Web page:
Several years ago I worked for one of the large credit card companies. Prior to working at this company, while at another employer, I had developed POS terminal code on the side. I continued to develop POS terminal code on the side while employed by said credit card company. The credit card company had me sign a typical employment agreement containing an intellectual property clause as discussed in this message thread.
I eventually was assigned to a project to develop a special prototype terminal and to reduce the project time I reused a substantial amount of my previously developed POS terminal code and retained my copyright notice which was displayed when the prototype terminal initialized.
Said credit card company put about 5 or 6 prototype terminals at various banks who immediately wanted to know why my copyright notice displayed during initialization. I explained to the credit card company management about the previously developed code. They responded by asking what it would take to remove the copyright notice. Off the top of my head, I immediately replied that they had to purchase a non-exclusive software license from me for X-dollars. About a month later, the credit card company's legal department notified me that there was an apparent conflict of interest. I agreed that that was probably the case (I essentially said "yeah, so what?"). A few weeks after that I received a check from the company for the software license. Go figure. The company eventually went on to get a patent to cover some of the application specific stuff in the prototype terminal devices that I had developed under this project and I didn't balk when they politely (really) asked me to sign a patent assignment agreement because the patent didn't cover any functionality of the previously developed code that I brought to the project.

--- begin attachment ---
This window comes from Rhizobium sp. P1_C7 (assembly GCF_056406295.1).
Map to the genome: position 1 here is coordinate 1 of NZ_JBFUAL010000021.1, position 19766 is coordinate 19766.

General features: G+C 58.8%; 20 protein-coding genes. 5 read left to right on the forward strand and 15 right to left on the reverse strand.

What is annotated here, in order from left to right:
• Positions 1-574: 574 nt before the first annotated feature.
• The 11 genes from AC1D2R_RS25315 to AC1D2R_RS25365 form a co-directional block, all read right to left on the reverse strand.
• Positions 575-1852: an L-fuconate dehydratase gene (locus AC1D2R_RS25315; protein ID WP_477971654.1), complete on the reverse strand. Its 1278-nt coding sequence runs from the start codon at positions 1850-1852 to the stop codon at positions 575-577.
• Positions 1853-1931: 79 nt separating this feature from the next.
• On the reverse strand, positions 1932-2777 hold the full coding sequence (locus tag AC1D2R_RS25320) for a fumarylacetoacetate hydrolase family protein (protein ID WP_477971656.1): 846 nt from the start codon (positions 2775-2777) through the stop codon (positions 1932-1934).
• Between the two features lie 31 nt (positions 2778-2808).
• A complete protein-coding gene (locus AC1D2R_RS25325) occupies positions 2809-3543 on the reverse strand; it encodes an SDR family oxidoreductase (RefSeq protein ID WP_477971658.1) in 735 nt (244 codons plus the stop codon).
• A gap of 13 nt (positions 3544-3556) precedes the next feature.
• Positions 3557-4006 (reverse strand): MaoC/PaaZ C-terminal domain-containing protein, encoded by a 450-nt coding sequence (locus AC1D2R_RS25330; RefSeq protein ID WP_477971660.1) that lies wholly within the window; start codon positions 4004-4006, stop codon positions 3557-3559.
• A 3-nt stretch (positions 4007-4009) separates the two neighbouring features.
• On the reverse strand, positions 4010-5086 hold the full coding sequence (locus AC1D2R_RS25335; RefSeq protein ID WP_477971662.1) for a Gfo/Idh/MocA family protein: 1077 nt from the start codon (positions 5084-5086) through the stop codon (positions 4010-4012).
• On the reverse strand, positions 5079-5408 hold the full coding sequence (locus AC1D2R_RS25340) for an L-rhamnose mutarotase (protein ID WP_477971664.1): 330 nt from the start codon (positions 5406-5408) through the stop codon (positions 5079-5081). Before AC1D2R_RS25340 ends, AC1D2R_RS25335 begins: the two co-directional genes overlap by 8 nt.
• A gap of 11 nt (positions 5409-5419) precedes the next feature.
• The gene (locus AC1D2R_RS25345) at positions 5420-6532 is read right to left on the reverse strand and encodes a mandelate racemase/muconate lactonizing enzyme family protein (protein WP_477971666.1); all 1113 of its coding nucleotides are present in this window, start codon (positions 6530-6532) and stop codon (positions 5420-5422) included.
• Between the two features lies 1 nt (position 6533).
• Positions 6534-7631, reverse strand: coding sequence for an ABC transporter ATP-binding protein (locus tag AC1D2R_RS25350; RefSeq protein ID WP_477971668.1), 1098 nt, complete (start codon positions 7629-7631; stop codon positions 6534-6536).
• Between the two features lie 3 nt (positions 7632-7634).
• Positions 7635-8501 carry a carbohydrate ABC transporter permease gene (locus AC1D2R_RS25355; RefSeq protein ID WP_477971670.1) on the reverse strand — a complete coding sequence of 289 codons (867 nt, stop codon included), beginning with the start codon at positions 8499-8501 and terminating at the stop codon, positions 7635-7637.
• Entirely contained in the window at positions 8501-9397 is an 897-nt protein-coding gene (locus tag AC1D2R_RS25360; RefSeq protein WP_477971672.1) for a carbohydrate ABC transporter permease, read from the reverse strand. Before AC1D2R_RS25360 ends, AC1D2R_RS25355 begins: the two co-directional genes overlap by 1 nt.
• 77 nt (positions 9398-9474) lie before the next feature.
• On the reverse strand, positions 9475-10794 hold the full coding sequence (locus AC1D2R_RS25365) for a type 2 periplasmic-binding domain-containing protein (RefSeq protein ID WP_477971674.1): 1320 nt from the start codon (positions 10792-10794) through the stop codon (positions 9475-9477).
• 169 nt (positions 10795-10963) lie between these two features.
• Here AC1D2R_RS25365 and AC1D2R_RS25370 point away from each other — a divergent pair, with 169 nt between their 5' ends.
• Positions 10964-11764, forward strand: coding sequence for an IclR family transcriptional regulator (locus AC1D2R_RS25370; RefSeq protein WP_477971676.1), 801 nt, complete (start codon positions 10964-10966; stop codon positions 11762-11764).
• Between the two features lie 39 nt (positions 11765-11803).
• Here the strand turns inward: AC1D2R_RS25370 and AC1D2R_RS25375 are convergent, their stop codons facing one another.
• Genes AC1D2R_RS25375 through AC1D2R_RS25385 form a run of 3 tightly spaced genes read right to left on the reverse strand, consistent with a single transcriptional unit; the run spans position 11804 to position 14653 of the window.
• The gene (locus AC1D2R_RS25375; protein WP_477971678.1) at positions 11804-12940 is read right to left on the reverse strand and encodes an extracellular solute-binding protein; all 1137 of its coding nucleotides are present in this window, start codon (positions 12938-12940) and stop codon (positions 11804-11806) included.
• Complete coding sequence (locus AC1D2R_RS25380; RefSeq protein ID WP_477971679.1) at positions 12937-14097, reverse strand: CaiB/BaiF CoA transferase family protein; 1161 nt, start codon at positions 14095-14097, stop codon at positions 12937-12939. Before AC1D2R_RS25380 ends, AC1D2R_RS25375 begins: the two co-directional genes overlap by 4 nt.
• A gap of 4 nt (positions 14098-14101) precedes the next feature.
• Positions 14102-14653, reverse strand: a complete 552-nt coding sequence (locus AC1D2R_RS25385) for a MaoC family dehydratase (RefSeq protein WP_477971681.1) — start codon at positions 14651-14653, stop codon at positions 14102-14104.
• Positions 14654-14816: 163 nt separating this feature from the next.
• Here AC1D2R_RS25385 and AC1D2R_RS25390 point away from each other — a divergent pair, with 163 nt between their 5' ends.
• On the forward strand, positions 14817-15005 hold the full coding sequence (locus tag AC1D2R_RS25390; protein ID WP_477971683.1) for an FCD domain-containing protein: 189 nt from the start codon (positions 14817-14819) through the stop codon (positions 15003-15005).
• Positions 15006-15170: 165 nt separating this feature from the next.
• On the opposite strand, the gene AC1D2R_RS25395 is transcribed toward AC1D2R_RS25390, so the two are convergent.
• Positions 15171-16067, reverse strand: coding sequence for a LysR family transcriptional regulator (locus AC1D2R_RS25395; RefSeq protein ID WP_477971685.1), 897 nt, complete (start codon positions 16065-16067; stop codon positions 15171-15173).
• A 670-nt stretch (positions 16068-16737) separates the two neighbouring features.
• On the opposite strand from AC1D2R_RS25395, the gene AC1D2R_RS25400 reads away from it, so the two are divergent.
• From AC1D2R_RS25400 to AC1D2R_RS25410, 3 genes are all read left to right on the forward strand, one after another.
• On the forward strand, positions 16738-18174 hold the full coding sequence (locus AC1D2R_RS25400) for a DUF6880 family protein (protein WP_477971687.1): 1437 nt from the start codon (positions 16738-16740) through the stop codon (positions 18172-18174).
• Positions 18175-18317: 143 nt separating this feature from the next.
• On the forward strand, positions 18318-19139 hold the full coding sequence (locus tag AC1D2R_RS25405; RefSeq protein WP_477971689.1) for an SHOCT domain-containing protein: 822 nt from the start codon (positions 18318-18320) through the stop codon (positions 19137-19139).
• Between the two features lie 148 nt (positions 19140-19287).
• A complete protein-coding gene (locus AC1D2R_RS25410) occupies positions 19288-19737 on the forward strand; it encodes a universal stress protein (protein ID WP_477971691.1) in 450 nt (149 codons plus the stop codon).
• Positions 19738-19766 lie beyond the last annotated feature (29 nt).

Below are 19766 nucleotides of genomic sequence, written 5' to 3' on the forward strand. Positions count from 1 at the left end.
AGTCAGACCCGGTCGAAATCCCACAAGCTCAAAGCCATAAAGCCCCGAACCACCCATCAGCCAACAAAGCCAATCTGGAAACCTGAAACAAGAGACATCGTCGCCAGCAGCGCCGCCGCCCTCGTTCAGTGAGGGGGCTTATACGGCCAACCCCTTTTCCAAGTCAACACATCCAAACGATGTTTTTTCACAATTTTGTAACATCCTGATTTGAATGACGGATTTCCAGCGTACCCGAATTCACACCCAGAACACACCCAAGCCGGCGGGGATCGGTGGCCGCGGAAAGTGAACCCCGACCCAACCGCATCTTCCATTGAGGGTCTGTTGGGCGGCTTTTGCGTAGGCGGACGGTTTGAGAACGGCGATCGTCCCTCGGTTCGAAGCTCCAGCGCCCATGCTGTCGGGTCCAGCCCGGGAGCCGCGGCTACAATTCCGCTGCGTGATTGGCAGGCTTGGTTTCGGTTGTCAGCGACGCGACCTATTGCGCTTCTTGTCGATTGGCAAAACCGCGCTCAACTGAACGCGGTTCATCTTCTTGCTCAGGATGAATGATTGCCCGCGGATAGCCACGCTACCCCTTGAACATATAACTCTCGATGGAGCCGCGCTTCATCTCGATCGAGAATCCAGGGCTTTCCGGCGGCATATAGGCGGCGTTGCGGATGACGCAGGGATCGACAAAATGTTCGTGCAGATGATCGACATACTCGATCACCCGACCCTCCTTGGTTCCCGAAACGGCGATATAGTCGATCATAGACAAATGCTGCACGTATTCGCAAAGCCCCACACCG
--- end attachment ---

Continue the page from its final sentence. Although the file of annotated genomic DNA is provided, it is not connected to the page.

in reply to Re: Professional Employees and Works for Hire
in thread Professional Employees and Works for Hire